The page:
Yes, so it was the summer of 2021. I was out with some friends we were out. You know, I think we were at a French restaurant in New York City. I think the booboo Sheree passed by I can't remember which restaurant French restaurant but we're getting wine reading appetize Having a great night. And one of our buddies he's like pretty good at stock picking is called a couple of them before and I notoriously I'm mostly a passive investor, I don't really pick stocks, I had done it twice. Before that point in time I had done I bought two individual stocks, both of those cases, I basically sold them at cost, I lost money on like opportunity cost basis, because I probably should have invested in the s&p 500 where I would have made more, but generally, I haven't really lost money in any real investment just temporarily, but it never really sold for a loss. So I'm like okay, whatever, no big deal. But you know, my friends were all drinking having a good time. And my friends, like, Guys, I got this stock, it's I'm telling you, it's gonna be big. I'll tell you guys where the stock is. I generally don't try to discuss individual stocks for compliance reasons. But the stock was called Matterport MTTR. Matterport is like a virtual reality type of like, it's like a software that allows you to, you know, like, do 3d imaging of a room. So I don't know if you guys remember this early on, when they were trying to do like 3d, let's say you wanted to take like a virtual apartment, or they would have to bring in this special equipment, like with a special camera to do like the 3d imaging. So you could walk through space, right? Matterport figured out a way to do that just using your phone. So anyone with an iPhone or you know, Android could just take pictures, you upload them into their system, and then they create a 3d space. So remember, it's summer 2021 Crypto is going crazy Metaverse, everything, these are the hottest things out there. And my friends, like I'm telling you guys this thing's going it's going up it just IPO like it's gonna go somewhere. And so like, let's all just put in a little bit of money. So I was okay, so I put in like roughly 1% of my net worth. So it's not a it's not a vast amount of money that I'm putting in. But I'm like, Okay, I'm going to do this. I'm in on this thing, right? I'm crazy enough. You know, we're all having a good time we start like a group chat. We're chatting about it for a day or two, then it kind of dies off whatever, we're not really paying attention anymore. Then slowly I like you know, I'm not even really I don't really watch it. I'm not even really watching it cuz I'm like, if I started watching everyone get obsessed. And like, who cares? Just 1% of my net worth not a big deal. So over the course, like the next few months, like it starts to go up. It's like now it's like September October, like wow, it's like gone up quite a bit. I'm like what's going on? Like, I'm like, oh, man, this thing's working out. And then I was at like this art show thing in New York. And I was like, you know, talking to people in the in the like, the venue. And okay, you can go to our website here and check this out. So I go to their website, and on their website they were using they've used Matterport like to like, you know, to give a tour of their space of their art venues like you could like, virtually look at their RV. I'm like, Oh my gosh, what's the chance that I'm here like this thing? It was like kind of crazy. There's no way like, this is so wild, you know. So anyways, then it keeps going up by November 2021. It had doubled. So I went from I bought it at $15, by the way, in double to about 30 I think at that point, and the friend that invested the stock said, Hey guys, I'm selling out my cost basis, I'm just gonna let the gains right at this point. So at this point, he's like, I don't know what's going to happen. This is kind of crazy. I don't usually see stocks doubling three months. So that's all I'm gonna say. So at that point, we all doubled our money. Everyone was happy. We're like, oh, and I was looking at it, like my mental state was like, so at the time when I bought it, like the company was worth like $3.5 billion. That was the market cap of the entire company. You have to realize at this time, like Apple's worth a trillion, like think Google was worth a trillion or near it, like all these companies like Microsoft was worth a trillion, like, all these companies were worth a trillion dollars and I'm like 3 billion and this thing's gonna like you know, disrupt you know, Facebook, which is worth you know, I don't know how you can remember how much Facebook was half a trillion a trillion, whatever it was, which is a ton of money, right? So at the time, I'm like, What is $3 billion, it's nothing like even like this thing will easily go to 30 billion but this is my logic at the time like this will easily go to 30 billion right? So it went from 3.3 point five to 7 billion in two months. I'm like oh my gosh, this thing's gonna go to 30 and I'll just sell then I'll sell at 10 But I'm gonna hold it you know because they say let your winners ride you know you've heard these these things so many times when I'm gonna let this thing ride you know? Funny enough so the peak was in November and then price started come down a little bit a little bit of a crash my hey no big deal you know this you're gonna see this. This is what happens every great winning stock has a decline right? You know this this is what it's like you know, no big deal. Funnily enough, I was single at the time and early 2022 So stuff had already sort of crashed a little bit but like the price hadn't come down to too much yet it you know, come down a bit but I was out you know, single the time and I went to like this like crypto happy hour thing and I like met this woman. I was talking to her she's like, Oh, I kind of work in like virtual reality stuff. Like Like, what do you mean she's like, like, we do like a long story short, she works at Matterport like no way like I own the stock where I'm trying to get insight info from her like, is there something like is it going to hell is you guys coming out with anything that's going to help us I don't mean insight into like to trade I'm not buying anymore, right? Buy something like I'm like, trying to be hopeful. Like, is the stock going to come back like, oh, yeah, it's so buzzing, everything's going great. Long story short, she was not right there. You know, we didn't go on a date or anything, but it's just funny that I met her. And she was not right about that the price kept going down, down and Matterport Are I sold? Remember, I bought it at $15 erode all the way up to 30. And I sold it in October 2022 at $3.30 a share for a 78% loss. So that was like the, that's the whole round trip, you saw it double in two months, then the slow then I'm like seeing it in places I'm seeing it in my life, like, just by chance, like what the heck this thing is gonna go to yeah, this thing's easily go into, you know, if I went to 30 bucks, it's gonna go up, you know, five times more from here, like it's gonna go to 100 bucks a share easily. And then from there, it did not obviously the market crash, everything went bad. And so I sold it for a 78% loss. So wasn't a huge loss of money in terms of like absolute dollars. But in terms of you know, and even in terms of percentage of my net worth, but still, you know, I lost basically a percent of my net worth.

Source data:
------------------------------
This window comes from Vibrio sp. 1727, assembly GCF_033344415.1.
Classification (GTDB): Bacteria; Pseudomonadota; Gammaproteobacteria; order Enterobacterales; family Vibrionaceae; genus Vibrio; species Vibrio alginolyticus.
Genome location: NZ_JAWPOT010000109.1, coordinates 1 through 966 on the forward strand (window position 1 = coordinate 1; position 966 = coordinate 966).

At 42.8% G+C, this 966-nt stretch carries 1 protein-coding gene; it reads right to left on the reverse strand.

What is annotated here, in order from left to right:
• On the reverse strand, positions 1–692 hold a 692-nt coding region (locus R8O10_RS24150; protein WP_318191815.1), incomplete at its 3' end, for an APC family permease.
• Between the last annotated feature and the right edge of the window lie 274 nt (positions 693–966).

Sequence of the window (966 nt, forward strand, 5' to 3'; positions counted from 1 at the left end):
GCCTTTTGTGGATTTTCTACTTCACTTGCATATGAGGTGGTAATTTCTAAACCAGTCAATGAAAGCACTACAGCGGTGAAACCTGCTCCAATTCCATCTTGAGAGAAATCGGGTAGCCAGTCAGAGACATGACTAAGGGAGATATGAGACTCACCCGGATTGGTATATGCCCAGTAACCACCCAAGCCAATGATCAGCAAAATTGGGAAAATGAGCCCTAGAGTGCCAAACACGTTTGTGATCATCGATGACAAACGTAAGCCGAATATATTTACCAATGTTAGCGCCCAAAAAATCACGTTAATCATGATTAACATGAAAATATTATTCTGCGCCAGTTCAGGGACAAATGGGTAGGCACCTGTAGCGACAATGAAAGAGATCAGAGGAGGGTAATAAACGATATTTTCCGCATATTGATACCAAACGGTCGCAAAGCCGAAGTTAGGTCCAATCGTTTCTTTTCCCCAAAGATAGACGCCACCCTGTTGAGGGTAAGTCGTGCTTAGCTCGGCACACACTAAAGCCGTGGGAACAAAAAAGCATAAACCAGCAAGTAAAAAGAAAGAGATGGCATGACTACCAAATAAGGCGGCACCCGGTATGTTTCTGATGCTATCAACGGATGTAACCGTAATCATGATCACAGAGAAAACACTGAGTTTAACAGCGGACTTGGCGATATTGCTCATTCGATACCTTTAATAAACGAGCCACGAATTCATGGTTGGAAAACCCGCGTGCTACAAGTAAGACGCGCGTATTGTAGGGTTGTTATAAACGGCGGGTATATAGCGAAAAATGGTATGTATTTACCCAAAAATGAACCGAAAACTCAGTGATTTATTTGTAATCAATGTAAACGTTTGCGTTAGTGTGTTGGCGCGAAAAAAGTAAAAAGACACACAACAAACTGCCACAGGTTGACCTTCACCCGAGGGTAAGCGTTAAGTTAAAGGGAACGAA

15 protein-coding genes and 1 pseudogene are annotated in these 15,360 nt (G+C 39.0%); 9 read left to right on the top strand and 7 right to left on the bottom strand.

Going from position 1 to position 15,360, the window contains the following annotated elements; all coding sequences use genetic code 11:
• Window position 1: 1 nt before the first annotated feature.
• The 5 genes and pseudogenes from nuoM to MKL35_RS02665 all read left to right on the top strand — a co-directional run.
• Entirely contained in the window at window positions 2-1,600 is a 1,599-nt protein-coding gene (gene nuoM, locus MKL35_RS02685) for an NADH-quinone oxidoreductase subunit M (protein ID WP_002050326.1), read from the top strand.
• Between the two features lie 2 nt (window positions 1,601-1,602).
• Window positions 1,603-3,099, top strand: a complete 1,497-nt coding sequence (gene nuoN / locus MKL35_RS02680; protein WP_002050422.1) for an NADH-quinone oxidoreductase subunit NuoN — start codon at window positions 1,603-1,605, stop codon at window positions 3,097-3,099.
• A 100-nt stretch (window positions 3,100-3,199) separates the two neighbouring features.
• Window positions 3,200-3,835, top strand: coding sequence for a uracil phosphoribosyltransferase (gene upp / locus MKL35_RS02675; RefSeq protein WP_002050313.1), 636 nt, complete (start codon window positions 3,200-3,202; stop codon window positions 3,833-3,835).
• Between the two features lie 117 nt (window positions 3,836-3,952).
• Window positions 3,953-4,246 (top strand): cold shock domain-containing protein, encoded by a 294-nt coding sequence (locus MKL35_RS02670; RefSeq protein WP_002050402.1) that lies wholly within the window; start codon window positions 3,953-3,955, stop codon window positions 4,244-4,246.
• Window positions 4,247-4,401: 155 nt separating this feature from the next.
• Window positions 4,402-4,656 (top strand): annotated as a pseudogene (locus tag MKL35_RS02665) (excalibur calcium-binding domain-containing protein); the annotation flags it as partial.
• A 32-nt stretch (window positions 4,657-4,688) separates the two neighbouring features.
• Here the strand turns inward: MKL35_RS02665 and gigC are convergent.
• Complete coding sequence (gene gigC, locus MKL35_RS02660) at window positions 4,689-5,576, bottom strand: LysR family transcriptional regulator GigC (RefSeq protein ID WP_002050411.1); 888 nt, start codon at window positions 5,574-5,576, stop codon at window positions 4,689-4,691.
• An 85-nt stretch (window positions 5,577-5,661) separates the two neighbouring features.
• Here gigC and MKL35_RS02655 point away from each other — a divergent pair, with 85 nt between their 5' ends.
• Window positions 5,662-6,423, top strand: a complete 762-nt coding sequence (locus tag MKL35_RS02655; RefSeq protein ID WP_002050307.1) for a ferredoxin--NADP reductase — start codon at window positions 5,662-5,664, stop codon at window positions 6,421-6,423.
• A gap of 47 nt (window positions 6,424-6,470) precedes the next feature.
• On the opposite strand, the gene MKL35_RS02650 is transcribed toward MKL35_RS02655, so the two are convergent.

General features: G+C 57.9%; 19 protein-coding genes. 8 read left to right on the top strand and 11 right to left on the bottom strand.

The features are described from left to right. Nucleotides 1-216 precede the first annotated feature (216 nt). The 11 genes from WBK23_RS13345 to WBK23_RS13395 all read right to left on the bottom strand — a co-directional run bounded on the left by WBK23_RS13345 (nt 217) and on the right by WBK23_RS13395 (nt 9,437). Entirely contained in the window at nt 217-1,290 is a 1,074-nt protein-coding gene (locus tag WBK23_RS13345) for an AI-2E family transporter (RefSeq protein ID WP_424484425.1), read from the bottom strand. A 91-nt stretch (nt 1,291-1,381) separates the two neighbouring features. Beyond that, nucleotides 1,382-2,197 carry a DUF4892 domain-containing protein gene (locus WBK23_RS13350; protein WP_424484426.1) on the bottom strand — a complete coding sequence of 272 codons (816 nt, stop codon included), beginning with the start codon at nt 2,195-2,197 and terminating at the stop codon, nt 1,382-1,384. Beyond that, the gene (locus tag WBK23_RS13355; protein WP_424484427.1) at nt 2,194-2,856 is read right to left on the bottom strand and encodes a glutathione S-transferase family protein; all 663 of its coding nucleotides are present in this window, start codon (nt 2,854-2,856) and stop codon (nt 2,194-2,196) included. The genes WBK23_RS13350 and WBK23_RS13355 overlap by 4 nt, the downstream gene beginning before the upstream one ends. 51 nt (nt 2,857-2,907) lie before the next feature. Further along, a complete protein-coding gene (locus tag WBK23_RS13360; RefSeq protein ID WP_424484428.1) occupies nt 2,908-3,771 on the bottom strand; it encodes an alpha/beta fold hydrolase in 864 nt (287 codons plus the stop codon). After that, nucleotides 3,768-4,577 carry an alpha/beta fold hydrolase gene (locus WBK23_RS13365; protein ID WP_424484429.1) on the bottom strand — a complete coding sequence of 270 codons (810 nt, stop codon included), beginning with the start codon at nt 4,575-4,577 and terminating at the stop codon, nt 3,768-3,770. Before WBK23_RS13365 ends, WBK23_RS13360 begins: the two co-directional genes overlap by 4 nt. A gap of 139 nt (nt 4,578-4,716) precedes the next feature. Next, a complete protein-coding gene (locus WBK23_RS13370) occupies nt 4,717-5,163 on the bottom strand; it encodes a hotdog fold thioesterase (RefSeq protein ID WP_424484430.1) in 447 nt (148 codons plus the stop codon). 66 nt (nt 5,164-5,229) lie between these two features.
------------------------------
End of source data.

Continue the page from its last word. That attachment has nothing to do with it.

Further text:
Andrew Stotz 15:46